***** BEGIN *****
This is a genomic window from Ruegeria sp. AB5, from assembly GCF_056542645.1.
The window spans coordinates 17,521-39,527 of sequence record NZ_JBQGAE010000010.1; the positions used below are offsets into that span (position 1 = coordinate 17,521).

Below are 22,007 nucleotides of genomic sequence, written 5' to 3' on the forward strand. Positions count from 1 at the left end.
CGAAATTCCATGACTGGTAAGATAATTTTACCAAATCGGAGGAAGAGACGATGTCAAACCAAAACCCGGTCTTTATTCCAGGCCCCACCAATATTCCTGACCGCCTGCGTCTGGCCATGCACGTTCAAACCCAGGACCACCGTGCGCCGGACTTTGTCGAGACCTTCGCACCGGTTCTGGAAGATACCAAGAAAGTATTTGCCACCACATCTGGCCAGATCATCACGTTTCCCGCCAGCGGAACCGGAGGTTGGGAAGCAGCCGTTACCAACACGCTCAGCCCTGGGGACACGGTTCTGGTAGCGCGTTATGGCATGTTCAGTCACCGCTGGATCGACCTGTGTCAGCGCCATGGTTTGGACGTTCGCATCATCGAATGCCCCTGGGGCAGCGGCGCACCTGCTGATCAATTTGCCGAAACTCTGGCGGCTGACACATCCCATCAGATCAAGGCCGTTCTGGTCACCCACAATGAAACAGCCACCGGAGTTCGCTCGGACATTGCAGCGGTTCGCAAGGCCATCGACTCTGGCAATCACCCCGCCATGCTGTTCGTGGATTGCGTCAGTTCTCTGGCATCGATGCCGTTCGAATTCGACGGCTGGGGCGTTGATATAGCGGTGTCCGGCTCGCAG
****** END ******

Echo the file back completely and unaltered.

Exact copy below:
This is a genomic window from Ruegeria sp. AB5, from assembly GCF_056542645.1.
The window spans coordinates 17,521-39,527 of sequence record NZ_JBQGAE010000010.1; the positions used below are offsets into that span (position 1 = coordinate 17,521).

Below are 22,007 nucleotides of genomic sequence, written 5' to 3' on the forward strand. Positions count from 1 at the left end.
CGAAATTCCATGACTGGTAAGATAATTTTACCAAATCGGAGGAAGAGACGATGTCAAACCAAAACCCGGTCTTTATTCCAGGCCCCACCAATATTCCTGACCGCCTGCGTCTGGCCATGCACGTTCAAACCCAGGACCACCGTGCGCCGGACTTTGTCGAGACCTTCGCACCGGTTCTGGAAGATACCAAGAAAGTATTTGCCACCACATCTGGCCAGATCATCACGTTTCCCGCCAGCGGAACCGGAGGTTGGGAAGCAGCCGTTACCAACACGCTCAGCCCTGGGGACACGGTTCTGGTAGCGCGTTATGGCATGTTCAGTCACCGCTGGATCGACCTGTGTCAGCGCCATGGTTTGGACGTTCGCATCATCGAATGCCCCTGGGGCAGCGGCGCACCTGCTGATCAATTTGCCGAAACTCTGGCGGCTGACACATCCCATCAGATCAAGGCCGTTCTGGTCACCCACAATGAAACAGCCACCGGAGTTCGCTCGGACATTGCAGCGGTTCGCAAGGCCATCGACTCTGGCAATCACCCCGCCATGCTGTTCGTGGATTGCGTCAGTTCTCTGGCATCGATGCCGTTCGAATTCGACGGCTGGGGCGTTGATATAGCGGTGTCCGGCTCGCAG